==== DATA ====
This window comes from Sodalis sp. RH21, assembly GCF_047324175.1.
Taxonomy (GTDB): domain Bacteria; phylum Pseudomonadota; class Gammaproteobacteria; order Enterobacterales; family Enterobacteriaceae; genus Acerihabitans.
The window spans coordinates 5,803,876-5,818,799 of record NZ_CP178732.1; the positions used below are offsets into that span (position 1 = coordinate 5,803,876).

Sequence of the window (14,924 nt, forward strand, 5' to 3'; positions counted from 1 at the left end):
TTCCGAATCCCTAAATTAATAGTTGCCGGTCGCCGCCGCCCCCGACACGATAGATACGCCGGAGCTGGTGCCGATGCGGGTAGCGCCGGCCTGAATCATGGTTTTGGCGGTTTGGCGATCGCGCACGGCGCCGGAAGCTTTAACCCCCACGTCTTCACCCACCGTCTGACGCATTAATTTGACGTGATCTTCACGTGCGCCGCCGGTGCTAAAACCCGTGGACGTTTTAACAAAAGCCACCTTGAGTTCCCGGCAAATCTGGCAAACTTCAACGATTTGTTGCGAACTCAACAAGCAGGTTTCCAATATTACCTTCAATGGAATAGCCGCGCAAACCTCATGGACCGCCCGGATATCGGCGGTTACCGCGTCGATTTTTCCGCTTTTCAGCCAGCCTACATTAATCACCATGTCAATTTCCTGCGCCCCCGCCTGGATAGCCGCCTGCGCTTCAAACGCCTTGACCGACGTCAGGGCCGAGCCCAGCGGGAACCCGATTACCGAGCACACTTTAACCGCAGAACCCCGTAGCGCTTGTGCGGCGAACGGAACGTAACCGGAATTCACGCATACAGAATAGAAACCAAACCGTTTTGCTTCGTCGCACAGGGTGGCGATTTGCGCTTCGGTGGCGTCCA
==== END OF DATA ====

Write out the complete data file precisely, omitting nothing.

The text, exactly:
This window comes from Sodalis sp. RH21, assembly GCF_047324175.1.
Taxonomy (GTDB): domain Bacteria; phylum Pseudomonadota; class Gammaproteobacteria; order Enterobacterales; family Enterobacteriaceae; genus Acerihabitans.
The window spans coordinates 5,803,876-5,818,799 of record NZ_CP178732.1; the positions used below are offsets into that span (position 1 = coordinate 5,803,876).

Sequence of the window (14,924 nt, forward strand, 5' to 3'; positions counted from 1 at the left end):
TTCCGAATCCCTAAATTAATAGTTGCCGGTCGCCGCCGCCCCCGACACGATAGATACGCCGGAGCTGGTGCCGATGCGGGTAGCGCCGGCCTGAATCATGGTTTTGGCGGTTTGGCGATCGCGCACGGCGCCGGAAGCTTTAACCCCCACGTCTTCACCCACCGTCTGACGCATTAATTTGACGTGATCTTCACGTGCGCCGCCGGTGCTAAAACCCGTGGACGTTTTAACAAAAGCCACCTTGAGTTCCCGGCAAATCTGGCAAACTTCAACGATTTGTTGCGAACTCAACAAGCAGGTTTCCAATATTACCTTCAATGGAATAGCCGCGCAAACCTCATGGACCGCCCGGATATCGGCGGTTACCGCGTCGATTTTTCCGCTTTTCAGCCAGCCTACATTAATCACCATGTCAATTTCCTGCGCCCCCGCCTGGATAGCCGCCTGCGCTTCAAACGCCTTGACCGACGTCAGGGCCGAGCCCAGCGGGAACCCGATTACCGAGCACACTTTAACCGCAGAACCCCGTAGCGCTTGTGCGGCGAACGGAACGTAACCGGAATTCACGCATACAGAATAGAAACCAAACCGTTTTGCTTCGTCGCACAGGGTGGCGATTTGCGCTTCGGTGGCGTCCA